Saturday, December 15, 2007

What's Next in Texas -- The University of Astrological Studies?

Or a revival of the phlogiston theory in the Chemistry Department?

The geologists should also get up in arms about this, since these are young earth creationists.

The whole article was pretty disturbing -- here are a couple of points that were particularly so.

This first one is pretty scary -- the possibility that the graduates of this Institute could be unleashed on the public schools.

"Patricia Nason, the institute's department chairwoman for science education, said most of the institute's students end up teaching at private Christian schools. But, she said, they learn about evolution and are qualified to teach in public schools."

Of course they want "academic" freedom for themselves, but they aren't willing to give any:

"It is ... expected that faculty members as teachers, scholars, and citizens, will further the ministry of the Institute through their life example and commitment to Jesus Christ as Lord. Acceptance to this limitation of academic freedom is reaffirmed with each annual contract."

Click on the title of this post for the rest of the story, "Creationist institute seeks certificate to operate master's program in Texas Christian facility teaches science from biblical perspective."

Going back to Colorado for retirement is looking more and more attractive, but then of course we'd end up right in the midst of the evangelical cluster economy (Focus on the Family, The Navigators, Young Life, New Life Church, etc.) Yikes -- there's no escape!

Friday, December 14, 2007

Texas is Soooo Much Fun Right now

From Lizzette Reynolds, TEA Deputy Commissioner:

"The concern was, should these sorts of things be on the TEA e-mail?
Maybe this was my sensitivity from working on the federal level. I
looked at it and said, “This could be political.” My goal was to make
sure the right people looked at this.

I realize that people have their opinions. If you want to do that, Yahoo is free. Get a Yahoo account."

and later:

"I still think the e-mail by Comer left the agency exposed. The whole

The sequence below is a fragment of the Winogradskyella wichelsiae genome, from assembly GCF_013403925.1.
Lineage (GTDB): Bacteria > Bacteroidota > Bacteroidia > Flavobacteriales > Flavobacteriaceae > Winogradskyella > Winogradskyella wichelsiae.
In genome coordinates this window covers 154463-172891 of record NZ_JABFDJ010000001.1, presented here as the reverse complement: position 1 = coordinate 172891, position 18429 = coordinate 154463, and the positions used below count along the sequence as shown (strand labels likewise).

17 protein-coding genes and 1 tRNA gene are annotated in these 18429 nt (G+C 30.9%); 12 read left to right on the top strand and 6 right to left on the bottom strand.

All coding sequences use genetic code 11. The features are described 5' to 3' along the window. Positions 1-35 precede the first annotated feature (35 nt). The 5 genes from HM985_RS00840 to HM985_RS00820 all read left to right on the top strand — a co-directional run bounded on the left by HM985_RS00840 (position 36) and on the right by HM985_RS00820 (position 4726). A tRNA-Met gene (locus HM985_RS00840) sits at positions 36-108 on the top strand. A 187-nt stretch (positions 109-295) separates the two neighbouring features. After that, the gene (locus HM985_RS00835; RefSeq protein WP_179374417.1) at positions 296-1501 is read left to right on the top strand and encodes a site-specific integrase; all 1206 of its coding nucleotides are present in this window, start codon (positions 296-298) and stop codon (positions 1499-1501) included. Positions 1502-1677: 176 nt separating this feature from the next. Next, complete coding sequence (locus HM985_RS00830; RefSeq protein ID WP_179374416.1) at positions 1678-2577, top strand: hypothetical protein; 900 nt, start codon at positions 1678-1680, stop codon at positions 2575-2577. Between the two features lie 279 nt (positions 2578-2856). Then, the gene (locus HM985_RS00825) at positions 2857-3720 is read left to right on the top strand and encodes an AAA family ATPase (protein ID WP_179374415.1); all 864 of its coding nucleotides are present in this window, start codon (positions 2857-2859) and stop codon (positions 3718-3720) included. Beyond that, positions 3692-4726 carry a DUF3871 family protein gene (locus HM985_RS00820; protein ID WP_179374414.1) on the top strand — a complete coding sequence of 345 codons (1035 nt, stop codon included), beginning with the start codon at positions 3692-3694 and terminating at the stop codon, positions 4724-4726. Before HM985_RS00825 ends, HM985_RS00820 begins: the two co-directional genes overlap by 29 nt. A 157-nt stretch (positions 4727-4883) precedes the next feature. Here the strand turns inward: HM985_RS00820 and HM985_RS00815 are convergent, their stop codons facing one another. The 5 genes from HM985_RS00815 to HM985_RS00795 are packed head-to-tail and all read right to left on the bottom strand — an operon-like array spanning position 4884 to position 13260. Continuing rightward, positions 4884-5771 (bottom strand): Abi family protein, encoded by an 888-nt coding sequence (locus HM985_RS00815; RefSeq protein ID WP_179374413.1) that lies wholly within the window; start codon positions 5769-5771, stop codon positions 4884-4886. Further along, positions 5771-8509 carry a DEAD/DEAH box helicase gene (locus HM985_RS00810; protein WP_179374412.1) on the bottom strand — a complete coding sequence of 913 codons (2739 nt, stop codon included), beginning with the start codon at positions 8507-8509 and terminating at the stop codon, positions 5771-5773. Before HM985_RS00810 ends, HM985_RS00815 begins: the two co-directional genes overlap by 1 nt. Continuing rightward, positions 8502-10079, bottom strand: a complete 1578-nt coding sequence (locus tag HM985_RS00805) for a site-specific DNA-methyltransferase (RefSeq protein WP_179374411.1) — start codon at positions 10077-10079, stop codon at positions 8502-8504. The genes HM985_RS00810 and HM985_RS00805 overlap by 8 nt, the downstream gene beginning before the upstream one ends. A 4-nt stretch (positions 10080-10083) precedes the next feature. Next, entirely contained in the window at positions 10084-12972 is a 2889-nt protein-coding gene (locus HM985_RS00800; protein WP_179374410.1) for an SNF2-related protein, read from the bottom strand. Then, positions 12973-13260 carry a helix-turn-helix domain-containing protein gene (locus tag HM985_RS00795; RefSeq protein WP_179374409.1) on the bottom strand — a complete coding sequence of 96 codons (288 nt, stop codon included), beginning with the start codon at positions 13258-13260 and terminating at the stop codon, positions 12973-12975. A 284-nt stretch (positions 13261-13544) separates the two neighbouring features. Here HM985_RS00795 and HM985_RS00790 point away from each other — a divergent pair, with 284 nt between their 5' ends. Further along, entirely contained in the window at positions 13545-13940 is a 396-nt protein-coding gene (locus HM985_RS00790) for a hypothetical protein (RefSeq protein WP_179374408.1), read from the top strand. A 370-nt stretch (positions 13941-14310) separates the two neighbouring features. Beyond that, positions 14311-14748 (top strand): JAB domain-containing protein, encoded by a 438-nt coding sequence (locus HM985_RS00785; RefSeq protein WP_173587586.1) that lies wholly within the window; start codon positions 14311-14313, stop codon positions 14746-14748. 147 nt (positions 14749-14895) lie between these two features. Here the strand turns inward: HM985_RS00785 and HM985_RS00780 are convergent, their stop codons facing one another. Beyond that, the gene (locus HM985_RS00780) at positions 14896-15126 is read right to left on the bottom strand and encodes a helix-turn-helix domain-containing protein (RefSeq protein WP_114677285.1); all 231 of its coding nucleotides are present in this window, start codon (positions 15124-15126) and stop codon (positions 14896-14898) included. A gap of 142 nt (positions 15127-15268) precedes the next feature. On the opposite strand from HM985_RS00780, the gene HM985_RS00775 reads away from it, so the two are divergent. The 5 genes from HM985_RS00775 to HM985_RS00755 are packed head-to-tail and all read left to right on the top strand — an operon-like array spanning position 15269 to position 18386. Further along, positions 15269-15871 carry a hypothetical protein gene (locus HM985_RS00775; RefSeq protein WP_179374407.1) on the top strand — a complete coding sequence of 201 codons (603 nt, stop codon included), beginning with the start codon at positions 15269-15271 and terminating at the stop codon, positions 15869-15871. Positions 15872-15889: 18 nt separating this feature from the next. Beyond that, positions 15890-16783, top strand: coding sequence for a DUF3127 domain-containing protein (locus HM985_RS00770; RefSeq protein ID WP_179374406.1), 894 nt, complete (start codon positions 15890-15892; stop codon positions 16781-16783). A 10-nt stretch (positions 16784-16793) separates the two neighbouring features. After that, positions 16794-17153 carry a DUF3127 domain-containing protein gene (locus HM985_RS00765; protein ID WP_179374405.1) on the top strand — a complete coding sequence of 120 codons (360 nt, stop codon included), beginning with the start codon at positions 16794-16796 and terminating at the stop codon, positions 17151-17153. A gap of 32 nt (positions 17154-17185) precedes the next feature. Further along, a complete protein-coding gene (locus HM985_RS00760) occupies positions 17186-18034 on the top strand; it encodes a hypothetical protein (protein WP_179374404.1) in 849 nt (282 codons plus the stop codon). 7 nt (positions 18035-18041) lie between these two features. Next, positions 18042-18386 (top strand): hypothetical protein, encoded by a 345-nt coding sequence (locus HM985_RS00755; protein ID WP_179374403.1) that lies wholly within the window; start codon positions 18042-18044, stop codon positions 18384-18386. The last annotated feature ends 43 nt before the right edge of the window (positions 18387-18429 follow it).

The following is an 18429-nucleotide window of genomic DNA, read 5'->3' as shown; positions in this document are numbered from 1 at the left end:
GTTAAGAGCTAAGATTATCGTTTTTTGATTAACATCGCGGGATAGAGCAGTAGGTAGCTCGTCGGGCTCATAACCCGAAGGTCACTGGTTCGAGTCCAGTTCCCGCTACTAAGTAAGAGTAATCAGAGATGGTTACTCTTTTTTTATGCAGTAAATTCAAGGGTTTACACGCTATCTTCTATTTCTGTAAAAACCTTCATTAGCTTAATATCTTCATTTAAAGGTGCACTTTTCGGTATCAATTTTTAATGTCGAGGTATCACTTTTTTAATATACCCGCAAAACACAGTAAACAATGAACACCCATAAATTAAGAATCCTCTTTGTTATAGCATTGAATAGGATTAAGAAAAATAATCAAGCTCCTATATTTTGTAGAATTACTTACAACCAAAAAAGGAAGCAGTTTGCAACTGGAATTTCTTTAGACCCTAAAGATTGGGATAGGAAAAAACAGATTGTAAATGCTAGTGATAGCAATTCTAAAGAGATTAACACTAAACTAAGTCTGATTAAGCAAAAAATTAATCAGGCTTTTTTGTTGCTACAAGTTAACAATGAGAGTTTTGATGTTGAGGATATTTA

situation has been a little disturbing to me. Maybe I should have seen
the political side of it."

So which is it?? -- she thought "This could be political" or "Maybe I should have seen the political side of it."

************ ********* ****

I sent this comment in response to the article:

Why should the sending of this message from Comer’s work email be inappropriate?

Barbara Forrest was a witness at the Dover, PA, trial.

The Dover school board had injected the religious concept of intelligent design into the high school biology classes.

There are members of the SBOE who would like to do the same in Texas.

Attending the Forrest lecture should have been mandatory for all
SBOE members so that they could have some idea of what they were
getting into. I’m appalled and dismayed that they didn’t have the
curiosity to attend, and that Reynolds thinks there is anything wrong
with a Science Director informing various populations about a lecture
on a science issue.

The Kitzmiller vs. Dover trial cost the school district over $1,000,000, as they were ordered to pay the plaintiff’s fees.

Can you imagine the cost to the State of Texas to go through such a
trial on a state level? Can you imagine the cost to the State of Texas
as scientists, biotech businesses and concerns, etc. avoid a state with
such a hostile environment to science?

Chris Comer should be lauded for trying to save the State of Texas a vast amount of money, time, and prestige.